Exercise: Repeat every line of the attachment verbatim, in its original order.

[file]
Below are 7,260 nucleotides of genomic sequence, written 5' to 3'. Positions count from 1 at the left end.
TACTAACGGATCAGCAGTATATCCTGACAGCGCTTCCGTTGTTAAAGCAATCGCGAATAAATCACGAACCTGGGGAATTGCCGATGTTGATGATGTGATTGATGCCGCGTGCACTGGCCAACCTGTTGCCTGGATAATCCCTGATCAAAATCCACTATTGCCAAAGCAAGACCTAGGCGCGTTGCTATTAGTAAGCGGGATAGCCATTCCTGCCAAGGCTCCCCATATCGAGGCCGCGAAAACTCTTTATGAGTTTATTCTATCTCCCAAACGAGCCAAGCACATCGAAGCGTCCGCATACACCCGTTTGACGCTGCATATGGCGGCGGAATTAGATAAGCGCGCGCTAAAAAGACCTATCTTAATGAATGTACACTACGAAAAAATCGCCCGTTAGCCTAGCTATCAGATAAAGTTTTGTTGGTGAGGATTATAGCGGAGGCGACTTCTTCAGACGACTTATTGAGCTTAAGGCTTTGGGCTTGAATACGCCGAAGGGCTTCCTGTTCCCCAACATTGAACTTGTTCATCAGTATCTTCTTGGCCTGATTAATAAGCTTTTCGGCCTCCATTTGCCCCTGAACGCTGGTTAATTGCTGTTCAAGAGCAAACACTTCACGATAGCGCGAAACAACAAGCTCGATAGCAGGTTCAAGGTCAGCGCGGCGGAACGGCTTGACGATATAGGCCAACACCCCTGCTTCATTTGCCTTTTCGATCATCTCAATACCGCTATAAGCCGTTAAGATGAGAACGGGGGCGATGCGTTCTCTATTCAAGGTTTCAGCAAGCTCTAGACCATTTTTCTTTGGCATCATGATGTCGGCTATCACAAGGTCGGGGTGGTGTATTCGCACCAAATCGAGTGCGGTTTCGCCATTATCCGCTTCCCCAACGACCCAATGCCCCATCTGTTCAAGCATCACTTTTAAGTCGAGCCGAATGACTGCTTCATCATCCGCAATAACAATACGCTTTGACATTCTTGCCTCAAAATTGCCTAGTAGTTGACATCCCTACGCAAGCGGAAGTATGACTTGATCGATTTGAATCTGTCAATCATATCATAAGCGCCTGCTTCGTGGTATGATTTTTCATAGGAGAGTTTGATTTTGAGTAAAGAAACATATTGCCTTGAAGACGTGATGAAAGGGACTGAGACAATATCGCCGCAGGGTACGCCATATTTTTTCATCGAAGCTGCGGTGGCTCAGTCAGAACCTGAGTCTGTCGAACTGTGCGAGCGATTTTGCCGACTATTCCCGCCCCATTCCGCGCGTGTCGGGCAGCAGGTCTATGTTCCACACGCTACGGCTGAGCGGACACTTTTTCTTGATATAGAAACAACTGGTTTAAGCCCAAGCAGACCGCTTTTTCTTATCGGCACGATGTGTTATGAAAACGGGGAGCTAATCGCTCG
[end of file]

Below are 7,260 nucleotides of genomic sequence, written 5' to 3'. Positions count from 1 at the left end.
TACTAACGGATCAGCAGTATATCCTGACAGCGCTTCCGTTGTTAAAGCAATCGCGAATAAATCACGAACCTGGGGAATTGCCGATGTTGATGATGTGATTGATGCCGCGTGCACTGGCCAACCTGTTGCCTGGATAATCCCTGATCAAAATCCACTATTGCCAAAGCAAGACCTAGGCGCGTTGCTATTAGTAAGCGGGATAGCCATTCCTGCCAAGGCTCCCCATATCGAGGCCGCGAAAACTCTTTATGAGTTTATTCTATCTCCCAAACGAGCCAAGCACATCGAAGCGTCCGCATACACCCGTTTGACGCTGCATATGGCGGCGGAATTAGATAAGCGCGCGCTAAAAAGACCTATCTTAATGAATGTACACTACGAAAAAATCGCCCGTTAGCCTAGCTATCAGATAAAGTTTTGTTGGTGAGGATTATAGCGGAGGCGACTTCTTCAGACGACTTATTGAGCTTAAGGCTTTGGGCTTGAATACGCCGAAGGGCTTCCTGTTCCCCAACATTGAACTTGTTCATCAGTATCTTCTTGGCCTGATTAATAAGCTTTTCGGCCTCCATTTGCCCCTGAACGCTGGTTAATTGCTGTTCAAGAGCAAACACTTCACGATAGCGCGAAACAACAAGCTCGATAGCAGGTTCAAGGTCAGCGCGGCGGAACGGCTTGACGATATAGGCCAACACCCCTGCTTCATTTGCCTTTTCGATCATCTCAATACCGCTATAAGCCGTTAAGATGAGAACGGGGGCGATGCGTTCTCTATTCAAGGTTTCAGCAAGCTCTAGACCATTTTTCTTTGGCATCATGATGTCGGCTATCACAAGGTCGGGGTGGTGTATTCGCACCAAATCGAGTGCGGTTTCGCCATTATCCGCTTCCCCAACGACCCAATGCCCCATCTGTTCAAGCATCACTTTTAAGTCGAGCCGAATGACTGCTTCATCATCCGCAATAACAATACGCTTTGACATTCTTGCCTCAAAATTGCCTAGTAGTTGACATCCCTACGCAAGCGGAAGTATGACTTGATCGATTTGAATCTGTCAATCATATCATAAGCGCCTGCTTCGTGGTATGATTTTTCATAGGAGAGTTTGATTTTGAGTAAAGAAACATATTGCCTTGAAGACGTGATGAAAGGGACTGAGACAATATCGCCGCAGGGTACGCCATATTTTTTCATCGAAGCTGCGGTGGCTCAGTCAGAACCTGAGTCTGTCGAACTGTGCGAGCGATTTTGCCGACTATTCCCGCCCCATTCCGCGCGTGTCGGGCAGCAGGTCTATGTTCCACACGCTACGGCTGAGCGGACACTTTTTCTTGATATAGAAACAACTGGTTTAAGCCCAAGCAGACCGCTTTTTCTTATCGGCACGATGTGTTATGAAAACGGGGAGCTAATCGCTCG